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Timing The Temperature

We are trying to keep our utility bills low by setting the thermostat lower at night, but we hate waking up to cold bedrooms. Are the new smart thermostats easy to install and program for comfort?—Meg T.

Setting your thermostat lower at night during winter (higher during summer) will save a tremendous amount on your utility bills. It is a common misconception that it takes more energy to reheat or cool your house after a temperature setback or setup. Whenever your house temperature is closer to the outdoor temperature, less heat is lost or gained. This means your furnace or air conditioner has to run less overall and you save money.

If you have a heat pump, however, you’ll want to be sure to take the extra step of installing an outdoor thermostat, to avoid higher bills that could result from your auxiliary heat turning on longer than necessary.

Most new smart thermostats allow you to set different temperatures during four periods throughout the day and night. You can set the time periods to your family’s schedule. Just as it saves energy at night when the thermostat is set lower, it saves additional energy to have the thermostat set lower while you are at work or at school.

A crucial step for heat pump owners is to contact their electric co-op or heat pump vendor about installing an outdoor thermostat along with any smart thermostat. When a smart thermostat tells a heat pump to warm the house back to room temperature on a cold day, the temperature difference can cause the auxiliary heat to turn on to warm the house more quickly. The problem is the auxiliary heat is more expensive than heat pump heat, and it could defeat the purpose of saving money with the smart thermostat. An outdoor thermostat will sense the large difference between the indoor thermostat setting and the outdoor temperature, and let the heat pump bring the temperature up more gradually and economically.

Smart thermostats are available with several simple programming methods that even the digitally challenged person can handle. Some designs resemble a tiny touch-screen computer display. The entire programming process is menu-driven by touching its screen, so there is no complicated owner’s manual or multiuse buttons to contend with.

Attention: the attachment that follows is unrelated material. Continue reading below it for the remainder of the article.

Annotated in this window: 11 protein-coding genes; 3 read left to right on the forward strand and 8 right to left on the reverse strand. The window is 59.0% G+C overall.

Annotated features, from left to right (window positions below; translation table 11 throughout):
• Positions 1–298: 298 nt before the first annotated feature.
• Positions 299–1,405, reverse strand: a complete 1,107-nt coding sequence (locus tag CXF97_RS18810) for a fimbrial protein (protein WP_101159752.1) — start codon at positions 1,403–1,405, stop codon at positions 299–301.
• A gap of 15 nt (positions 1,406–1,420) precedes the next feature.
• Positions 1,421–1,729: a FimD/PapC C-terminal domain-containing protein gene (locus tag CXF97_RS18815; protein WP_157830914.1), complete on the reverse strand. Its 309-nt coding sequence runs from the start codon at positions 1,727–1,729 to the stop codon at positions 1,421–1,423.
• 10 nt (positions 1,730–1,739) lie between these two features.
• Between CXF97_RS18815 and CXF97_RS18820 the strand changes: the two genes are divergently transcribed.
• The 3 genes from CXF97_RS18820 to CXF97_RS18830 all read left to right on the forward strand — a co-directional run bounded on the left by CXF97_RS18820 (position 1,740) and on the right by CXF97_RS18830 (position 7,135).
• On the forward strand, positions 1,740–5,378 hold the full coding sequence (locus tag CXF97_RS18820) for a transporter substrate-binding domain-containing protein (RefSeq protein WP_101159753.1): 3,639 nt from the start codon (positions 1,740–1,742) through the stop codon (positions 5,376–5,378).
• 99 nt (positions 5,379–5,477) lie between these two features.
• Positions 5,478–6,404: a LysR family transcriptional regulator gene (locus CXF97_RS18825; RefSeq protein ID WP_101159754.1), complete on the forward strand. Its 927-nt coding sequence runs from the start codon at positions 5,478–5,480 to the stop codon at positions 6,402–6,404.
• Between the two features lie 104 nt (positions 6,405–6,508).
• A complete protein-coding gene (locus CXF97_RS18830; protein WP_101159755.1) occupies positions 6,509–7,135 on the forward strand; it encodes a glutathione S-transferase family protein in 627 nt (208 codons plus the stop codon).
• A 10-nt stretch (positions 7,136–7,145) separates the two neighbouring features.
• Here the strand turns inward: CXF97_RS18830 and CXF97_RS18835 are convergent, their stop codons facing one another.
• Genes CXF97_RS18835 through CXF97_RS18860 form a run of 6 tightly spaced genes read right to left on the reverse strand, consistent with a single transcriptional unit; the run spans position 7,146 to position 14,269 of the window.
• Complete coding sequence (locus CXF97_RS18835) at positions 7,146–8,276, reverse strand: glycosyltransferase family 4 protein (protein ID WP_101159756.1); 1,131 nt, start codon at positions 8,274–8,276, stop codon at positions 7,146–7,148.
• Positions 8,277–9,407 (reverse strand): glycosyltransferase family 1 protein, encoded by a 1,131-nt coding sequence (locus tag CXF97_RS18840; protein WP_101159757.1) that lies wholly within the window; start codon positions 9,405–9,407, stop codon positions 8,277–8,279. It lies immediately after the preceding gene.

When shopping for a smart thermostat, you will see designations of 7, 5+2, or 5+1+1 on the packaging. These refer to the programming flexibility of the thermostat. A 7-day thermostat allows you to program a different temperature schedule for every day of the week. With the prices more reasonable now, this type is generally your best choice for future flexibility. A 5+2-day thermostat allows you to program one schedule for every weekday and another schedule for the weekend. A 5+1+1-day model is the same except you can set different Saturday and Sunday schedules.

Most thermostat wiring is safe low-voltage and color-coded, so the wiring instructions should be easy to follow for do-it-yourself installation. A heat pump thermostat has several more color-coded wires to attach. These are for the reversing valve (switching between heating and cooling) and the backup/emergency heating (often electric resistance heat.)

If you have a newer heat pump with a variable-speed blower, as I do in my own all-electric home, select a smart thermostat with a humidity control. During summer, when your house is comfortably cool, but too humid, the blower motor slows down so the air moves slowly over the cooling coils. This increases dehumidification for better comfort and efficiency.

Write for Utility Bills Update 425, a buyer’s guide of 11 smart thermostat manufacturers. Include $3.00, a business-size SASE, and Update number. Mail requests and questions to James Dulley, Kentucky Living, 6906 Royalgreen Drive, Cincinnati, OH 45244. Go to www.dulley.com to instantly download.

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